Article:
There’s a new opportunity next February in three Alaskan communities for people interested in getting into the industry of farming seaweed.
The training is geared toward those in commercial fishing, tribal organizations or other coastal residents.
Julie Decker is executive director of the Alaska Fisheries Development Foundation, a non-profit founded in 1978. Over the past five years the foundation has spearheaded an initiative to grow mariculture in the state. Decker noted an increase in the number of people looking to get a start in the industry, whether it’s shellfish or seaweed farming.
“We’ve also recognized that seaweed is sort of the entry point for the industry because it’s relatively cheaper gear so less capital needs to get involved,” Decker said. It’s also an annual crop so cash flow is a little bit easier.”
The training will include an online webinar and in-person workshops planned for ten people each in Kodiak, Ketchikan and Sitka along with mentoring for a select few. Decker said they’re looking for applicants who have experience on the water.
“So that we think they’ll be fairly successful from the get-go, since this is not a long workshop, you know there’s not a lot that goes into it but we think it’s enough to give people that have say some skills working on the water already, give them an understanding of the application process and some other things about how to grow seaweed that would make them successful,” she explained.
Seaweed farming is seen as a natural fit for those in commercial fishing, with the boats and gear that could be used to set up a farm and a fishing season that often cries out for off-season opportunities. It’s a well-established industry in other parts of the globe and one that’s just starting to take off in Alaska. But it is gathering momentum here. A Juneau company Barnacle Seafoods just won first place in the retail category for the Symphony of Seafood contest with a bullwhip kelp hot sauce. Four out of the 20 entries in that annual competition were seaweed products.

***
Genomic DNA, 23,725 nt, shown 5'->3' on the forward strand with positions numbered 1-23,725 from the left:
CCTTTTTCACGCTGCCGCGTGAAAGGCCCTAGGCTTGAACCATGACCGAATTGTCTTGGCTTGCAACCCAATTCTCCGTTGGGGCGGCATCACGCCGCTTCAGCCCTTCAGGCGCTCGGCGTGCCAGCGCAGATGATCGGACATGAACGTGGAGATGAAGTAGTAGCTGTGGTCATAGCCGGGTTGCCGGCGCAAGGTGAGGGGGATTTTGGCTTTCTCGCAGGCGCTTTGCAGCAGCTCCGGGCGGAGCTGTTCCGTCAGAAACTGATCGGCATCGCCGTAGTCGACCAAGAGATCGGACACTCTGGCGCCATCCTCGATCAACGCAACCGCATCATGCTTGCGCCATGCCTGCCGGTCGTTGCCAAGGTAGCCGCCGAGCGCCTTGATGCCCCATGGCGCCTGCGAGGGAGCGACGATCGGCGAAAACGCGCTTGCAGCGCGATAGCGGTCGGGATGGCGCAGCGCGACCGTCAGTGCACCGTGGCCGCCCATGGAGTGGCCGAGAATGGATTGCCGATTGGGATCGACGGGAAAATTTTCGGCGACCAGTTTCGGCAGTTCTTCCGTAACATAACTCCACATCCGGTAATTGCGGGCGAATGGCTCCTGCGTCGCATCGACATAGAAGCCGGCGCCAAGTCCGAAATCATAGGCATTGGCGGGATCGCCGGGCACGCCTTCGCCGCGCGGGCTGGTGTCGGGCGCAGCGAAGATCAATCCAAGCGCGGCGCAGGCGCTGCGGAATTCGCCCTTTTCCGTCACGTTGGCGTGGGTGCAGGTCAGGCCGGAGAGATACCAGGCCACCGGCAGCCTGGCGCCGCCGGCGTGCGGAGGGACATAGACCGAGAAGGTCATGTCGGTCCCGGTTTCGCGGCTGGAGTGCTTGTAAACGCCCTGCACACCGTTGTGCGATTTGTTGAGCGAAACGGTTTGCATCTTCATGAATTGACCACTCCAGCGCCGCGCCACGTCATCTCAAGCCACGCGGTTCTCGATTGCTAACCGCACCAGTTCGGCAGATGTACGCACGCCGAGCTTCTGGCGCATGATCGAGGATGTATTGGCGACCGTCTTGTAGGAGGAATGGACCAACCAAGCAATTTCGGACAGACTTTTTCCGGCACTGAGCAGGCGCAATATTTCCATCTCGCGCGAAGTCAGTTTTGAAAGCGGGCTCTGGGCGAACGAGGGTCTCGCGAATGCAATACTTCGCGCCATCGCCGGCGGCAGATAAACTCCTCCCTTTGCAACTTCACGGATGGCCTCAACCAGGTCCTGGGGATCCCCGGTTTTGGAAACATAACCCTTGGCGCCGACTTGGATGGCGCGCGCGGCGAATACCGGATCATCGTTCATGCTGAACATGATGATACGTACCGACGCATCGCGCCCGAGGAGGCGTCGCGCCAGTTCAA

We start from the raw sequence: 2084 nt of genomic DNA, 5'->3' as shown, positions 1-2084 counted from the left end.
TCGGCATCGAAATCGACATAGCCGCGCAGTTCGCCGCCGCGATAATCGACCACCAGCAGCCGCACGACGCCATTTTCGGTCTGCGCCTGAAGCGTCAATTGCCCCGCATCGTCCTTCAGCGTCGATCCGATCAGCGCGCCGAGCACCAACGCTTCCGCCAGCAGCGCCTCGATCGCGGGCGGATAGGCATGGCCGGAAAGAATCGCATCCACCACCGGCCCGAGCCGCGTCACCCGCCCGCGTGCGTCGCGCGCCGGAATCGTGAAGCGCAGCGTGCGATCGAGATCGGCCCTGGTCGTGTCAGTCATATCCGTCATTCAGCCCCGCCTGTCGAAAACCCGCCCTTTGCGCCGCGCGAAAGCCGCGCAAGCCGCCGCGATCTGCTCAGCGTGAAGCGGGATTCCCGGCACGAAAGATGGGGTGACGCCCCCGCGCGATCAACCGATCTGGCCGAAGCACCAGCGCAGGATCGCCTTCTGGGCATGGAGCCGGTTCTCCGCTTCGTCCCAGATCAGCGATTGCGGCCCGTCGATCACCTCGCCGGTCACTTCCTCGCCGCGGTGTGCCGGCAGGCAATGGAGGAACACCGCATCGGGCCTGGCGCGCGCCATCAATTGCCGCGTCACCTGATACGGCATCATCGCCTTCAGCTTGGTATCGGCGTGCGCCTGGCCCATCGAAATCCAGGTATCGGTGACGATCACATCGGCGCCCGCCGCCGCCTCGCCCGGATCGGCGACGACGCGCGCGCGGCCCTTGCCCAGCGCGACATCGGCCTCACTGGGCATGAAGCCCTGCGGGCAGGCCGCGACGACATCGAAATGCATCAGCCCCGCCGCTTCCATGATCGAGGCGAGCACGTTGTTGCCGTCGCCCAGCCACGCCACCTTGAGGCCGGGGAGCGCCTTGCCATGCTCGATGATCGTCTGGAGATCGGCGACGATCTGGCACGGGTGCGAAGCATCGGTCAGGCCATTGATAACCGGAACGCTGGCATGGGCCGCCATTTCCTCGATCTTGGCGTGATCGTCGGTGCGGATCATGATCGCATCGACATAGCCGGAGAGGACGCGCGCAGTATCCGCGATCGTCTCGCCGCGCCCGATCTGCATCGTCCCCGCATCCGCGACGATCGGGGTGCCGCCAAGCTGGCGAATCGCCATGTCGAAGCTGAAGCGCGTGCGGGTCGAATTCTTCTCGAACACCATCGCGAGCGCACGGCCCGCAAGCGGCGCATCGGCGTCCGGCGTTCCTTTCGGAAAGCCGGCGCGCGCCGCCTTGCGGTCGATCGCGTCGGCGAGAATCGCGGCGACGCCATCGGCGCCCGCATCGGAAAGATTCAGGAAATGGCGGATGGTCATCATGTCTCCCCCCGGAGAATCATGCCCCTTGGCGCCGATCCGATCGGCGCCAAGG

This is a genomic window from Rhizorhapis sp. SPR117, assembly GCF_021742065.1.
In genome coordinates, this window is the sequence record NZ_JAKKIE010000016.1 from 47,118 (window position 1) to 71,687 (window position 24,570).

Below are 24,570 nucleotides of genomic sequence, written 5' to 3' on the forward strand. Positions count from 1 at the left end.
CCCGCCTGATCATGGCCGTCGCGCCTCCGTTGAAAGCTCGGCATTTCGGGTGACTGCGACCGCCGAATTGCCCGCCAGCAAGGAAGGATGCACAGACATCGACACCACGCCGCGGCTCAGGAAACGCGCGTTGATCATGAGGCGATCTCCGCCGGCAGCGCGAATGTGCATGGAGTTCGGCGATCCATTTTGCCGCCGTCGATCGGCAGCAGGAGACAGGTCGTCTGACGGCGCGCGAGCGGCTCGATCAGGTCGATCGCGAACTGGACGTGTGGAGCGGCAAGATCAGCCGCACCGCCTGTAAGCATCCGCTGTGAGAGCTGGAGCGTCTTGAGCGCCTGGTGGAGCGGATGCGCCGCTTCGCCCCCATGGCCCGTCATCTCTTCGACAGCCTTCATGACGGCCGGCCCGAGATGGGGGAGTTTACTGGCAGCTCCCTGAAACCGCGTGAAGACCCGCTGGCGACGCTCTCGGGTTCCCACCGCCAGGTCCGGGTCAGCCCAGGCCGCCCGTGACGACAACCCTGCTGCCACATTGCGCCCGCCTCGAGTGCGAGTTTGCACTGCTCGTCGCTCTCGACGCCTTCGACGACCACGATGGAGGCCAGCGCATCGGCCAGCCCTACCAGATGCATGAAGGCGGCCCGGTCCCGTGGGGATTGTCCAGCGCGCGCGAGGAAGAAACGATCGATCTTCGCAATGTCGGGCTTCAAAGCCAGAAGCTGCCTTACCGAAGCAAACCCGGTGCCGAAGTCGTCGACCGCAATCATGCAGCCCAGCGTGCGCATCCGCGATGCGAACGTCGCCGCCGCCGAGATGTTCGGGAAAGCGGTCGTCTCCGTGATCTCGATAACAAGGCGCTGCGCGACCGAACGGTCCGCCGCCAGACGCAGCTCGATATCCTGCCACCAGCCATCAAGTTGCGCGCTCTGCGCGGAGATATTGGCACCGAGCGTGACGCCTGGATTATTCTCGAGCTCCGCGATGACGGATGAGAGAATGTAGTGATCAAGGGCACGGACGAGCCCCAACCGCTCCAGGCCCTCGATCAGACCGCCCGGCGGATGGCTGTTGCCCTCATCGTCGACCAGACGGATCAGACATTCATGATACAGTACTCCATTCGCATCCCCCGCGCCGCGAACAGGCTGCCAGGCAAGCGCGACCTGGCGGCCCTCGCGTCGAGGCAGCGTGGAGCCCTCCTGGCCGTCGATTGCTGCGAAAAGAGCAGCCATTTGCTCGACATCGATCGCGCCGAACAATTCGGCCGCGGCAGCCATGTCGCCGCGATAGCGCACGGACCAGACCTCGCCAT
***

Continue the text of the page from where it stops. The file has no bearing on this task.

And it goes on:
The training is free. But applicants from outside those three communities have to pay their own travel and lodging costs. Applications are being accepted online until December 20th.
Alaska Sea Grant is among the other partners in the training program. Others are Green Wave, the Alaska Department of Natural Resources, Alaska Longline Fishermen’s Association, the Alaska Department of Fish and Game, Blue Evolution and OceansAlaska.
Melissa Good is marine advisory program agent in Unalaska and said the training is aimed at people who don’t know a lot about farming.
“We’re going to cover topics from seaweed species, their life cycles through what kind of gear they’re going to need and business plans, funding sources to get into that and really all of the steps it takes from going through your permitting process, identifying what you want to grow, to marketing,” Good said.
Good is also involved in researching what it takes to get a farm going in the Aleutian Islands. Alaska Sea Grant has partnered with the Aleutians East Borough to set up a pilot farm in Sand Point. Good said they hope to growing two different species of kelp next winter and harvesting in the spring of 2021.
“Our hope is that we develop an innovative type of farm that can withstand our weather conditions,” Good explained. “We are living within an extreme environment; they call it the birth place of the winds for a very good reason. So we need to show that this can be done here.”
In the first year the kelp grown at that farm will be donated to the community and any seafood processing companies that are interested in it.